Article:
Chapter

: Kant's Antinomy of Teleological Judgment

Henry E. Allison

in Essays on Kant

Published in print June 2012 | ISBN: 9780199647033
Published online September 2012 | e-ISBN: 9780191741166 | DOI: http://dx.doi.org/10.1093/acprof:oso/9780199647033.003.0015
: Kant's Antinomy of Teleological Judgment

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This essay analyzes the antinomy of the teleological power of judgment between the mechanistic and teleological principles in the third Critique. It focuses on three questions raised by Kant's account: (1) What does Kant understand by the “principle of mechanism”? (2) Given Kant's view that an antinomy consists in an unavoidable conflict between principles of reason, how could he claim that there is the appearance of one pertaining to the teleological power of judgment and that it stems from the confusion of a principle of reflective with one of the determinative power of judgment? (3) How is the reassignment of these principles from the determinative to the reflective power of judgment, which effectively gives them a merely regulative rather than a constitutive status, supposed to resolve the antinomy? By addressing these questions, the essay endeavors to provide a plausible reading of a highly controversial text.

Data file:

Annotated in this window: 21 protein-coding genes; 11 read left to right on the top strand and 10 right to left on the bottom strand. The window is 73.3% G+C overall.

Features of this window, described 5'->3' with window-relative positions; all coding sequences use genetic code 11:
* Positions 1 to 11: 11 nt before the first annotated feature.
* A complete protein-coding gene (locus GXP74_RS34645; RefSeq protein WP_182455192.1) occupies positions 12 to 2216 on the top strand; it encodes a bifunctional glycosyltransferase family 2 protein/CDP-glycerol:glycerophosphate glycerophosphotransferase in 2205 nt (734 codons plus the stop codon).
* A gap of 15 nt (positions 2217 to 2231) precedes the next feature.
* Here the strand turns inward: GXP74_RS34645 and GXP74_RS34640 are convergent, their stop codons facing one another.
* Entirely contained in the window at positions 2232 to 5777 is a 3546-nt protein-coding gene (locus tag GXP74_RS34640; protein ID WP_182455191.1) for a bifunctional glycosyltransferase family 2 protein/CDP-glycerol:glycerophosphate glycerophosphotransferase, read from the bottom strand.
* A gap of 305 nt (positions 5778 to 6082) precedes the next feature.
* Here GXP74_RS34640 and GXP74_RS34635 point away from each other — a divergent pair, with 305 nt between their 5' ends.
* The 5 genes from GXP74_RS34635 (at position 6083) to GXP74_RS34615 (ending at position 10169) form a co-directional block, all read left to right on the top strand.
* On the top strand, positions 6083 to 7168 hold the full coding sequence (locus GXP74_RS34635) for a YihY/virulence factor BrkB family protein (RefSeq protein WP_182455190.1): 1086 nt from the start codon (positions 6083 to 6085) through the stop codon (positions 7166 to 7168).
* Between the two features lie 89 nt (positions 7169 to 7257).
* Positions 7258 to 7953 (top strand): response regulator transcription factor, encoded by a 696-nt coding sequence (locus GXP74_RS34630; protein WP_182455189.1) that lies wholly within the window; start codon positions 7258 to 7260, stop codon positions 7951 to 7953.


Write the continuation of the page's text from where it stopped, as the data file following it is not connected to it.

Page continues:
Keywords: antinomy; constitutive; determinative; mechanism; reason; reflective; power of judgment; regulative; teleology; third Critique

Chapter.  7521 words. 

Subjects: History of Western Philosophy

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